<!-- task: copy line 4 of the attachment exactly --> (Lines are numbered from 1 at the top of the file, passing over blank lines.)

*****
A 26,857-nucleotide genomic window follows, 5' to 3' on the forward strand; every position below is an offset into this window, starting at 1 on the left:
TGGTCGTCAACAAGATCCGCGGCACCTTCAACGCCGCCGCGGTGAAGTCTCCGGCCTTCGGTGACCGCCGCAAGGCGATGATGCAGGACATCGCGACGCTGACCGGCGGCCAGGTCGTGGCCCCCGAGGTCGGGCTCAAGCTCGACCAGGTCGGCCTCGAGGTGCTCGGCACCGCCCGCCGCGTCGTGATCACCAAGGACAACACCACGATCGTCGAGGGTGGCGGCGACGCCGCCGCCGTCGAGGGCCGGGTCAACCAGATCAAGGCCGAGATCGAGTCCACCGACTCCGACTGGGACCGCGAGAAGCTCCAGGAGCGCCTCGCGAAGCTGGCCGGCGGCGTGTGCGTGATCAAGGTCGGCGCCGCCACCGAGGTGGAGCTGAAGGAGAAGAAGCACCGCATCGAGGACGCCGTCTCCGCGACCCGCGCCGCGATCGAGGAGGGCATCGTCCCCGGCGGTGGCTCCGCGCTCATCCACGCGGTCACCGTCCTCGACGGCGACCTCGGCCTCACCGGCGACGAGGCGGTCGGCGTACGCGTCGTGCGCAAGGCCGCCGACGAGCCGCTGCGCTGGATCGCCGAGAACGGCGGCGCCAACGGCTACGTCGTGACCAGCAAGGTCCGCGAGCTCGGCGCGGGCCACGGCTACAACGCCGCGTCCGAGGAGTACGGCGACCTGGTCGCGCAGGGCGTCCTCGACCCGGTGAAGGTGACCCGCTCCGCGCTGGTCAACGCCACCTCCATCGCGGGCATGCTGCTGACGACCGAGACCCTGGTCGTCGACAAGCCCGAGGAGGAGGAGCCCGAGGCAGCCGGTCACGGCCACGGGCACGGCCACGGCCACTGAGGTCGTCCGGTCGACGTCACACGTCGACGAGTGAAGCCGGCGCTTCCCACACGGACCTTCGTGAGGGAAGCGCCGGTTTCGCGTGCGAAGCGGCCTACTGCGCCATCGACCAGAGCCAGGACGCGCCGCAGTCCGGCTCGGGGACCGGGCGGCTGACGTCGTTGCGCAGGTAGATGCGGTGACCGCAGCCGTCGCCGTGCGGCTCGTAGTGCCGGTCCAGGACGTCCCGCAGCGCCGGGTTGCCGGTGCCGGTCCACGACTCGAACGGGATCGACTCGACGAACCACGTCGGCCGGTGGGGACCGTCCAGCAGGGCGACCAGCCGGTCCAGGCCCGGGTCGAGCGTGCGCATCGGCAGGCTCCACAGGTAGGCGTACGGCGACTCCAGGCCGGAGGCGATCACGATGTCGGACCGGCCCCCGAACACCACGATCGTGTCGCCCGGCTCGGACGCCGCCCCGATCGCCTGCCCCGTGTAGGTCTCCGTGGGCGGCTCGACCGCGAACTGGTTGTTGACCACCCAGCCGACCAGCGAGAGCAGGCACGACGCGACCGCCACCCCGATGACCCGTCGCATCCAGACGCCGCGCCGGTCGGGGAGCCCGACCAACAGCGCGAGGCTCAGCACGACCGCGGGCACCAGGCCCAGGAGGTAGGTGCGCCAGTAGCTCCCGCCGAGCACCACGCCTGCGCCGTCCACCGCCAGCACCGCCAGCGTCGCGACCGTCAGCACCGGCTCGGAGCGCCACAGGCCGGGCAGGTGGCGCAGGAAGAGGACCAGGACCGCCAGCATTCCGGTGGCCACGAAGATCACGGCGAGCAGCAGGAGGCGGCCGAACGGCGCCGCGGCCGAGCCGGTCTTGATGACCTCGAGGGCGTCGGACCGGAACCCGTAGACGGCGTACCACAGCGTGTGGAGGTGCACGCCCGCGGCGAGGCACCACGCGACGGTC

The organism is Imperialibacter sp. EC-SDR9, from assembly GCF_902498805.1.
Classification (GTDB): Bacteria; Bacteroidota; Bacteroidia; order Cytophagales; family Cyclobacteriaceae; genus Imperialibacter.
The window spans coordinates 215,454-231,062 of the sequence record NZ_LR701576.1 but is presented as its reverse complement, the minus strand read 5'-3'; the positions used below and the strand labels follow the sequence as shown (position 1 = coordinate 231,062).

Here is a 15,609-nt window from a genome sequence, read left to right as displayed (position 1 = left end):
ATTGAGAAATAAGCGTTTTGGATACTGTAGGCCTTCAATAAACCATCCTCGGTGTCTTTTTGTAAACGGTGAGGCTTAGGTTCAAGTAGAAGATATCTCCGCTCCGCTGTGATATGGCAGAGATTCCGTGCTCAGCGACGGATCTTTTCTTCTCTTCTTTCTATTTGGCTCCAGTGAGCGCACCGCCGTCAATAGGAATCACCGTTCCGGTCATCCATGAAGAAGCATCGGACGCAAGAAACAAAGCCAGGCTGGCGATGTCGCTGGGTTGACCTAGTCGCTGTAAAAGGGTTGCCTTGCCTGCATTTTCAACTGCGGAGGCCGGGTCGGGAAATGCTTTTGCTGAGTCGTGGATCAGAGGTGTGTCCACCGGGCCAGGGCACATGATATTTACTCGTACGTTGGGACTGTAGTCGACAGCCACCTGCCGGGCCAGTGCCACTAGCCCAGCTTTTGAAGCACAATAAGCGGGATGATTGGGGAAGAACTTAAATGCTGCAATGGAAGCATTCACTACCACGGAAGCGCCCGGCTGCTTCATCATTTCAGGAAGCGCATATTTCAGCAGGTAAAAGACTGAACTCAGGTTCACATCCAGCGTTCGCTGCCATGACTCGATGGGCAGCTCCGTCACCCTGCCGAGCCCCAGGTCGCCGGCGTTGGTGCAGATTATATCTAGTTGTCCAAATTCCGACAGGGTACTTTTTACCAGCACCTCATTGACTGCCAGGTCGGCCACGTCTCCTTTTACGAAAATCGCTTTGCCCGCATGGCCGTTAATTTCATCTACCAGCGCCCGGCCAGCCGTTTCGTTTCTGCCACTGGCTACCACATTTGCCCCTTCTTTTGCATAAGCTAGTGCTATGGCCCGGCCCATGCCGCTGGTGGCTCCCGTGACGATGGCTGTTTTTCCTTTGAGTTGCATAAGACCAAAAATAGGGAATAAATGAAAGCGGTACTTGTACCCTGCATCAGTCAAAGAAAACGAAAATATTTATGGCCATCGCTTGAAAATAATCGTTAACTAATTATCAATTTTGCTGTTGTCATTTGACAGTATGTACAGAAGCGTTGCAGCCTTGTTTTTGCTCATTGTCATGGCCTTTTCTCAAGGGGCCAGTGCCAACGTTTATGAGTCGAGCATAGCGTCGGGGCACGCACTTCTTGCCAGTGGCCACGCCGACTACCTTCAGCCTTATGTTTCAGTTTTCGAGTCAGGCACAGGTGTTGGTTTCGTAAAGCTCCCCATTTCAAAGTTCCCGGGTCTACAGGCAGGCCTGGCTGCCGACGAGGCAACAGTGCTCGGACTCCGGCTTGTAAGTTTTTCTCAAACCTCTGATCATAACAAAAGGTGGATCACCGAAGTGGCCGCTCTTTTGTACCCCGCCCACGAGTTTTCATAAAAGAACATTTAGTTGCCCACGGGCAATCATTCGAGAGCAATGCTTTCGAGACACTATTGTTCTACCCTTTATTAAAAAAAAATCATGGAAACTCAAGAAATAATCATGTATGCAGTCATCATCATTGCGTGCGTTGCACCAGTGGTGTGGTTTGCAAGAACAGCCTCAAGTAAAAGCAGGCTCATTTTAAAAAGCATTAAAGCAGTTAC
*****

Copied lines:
Classification (GTDB): Bacteria; Bacteroidota; Bacteroidia; order Cytophagales; family Cyclobacteriaceae; genus Imperialibacter.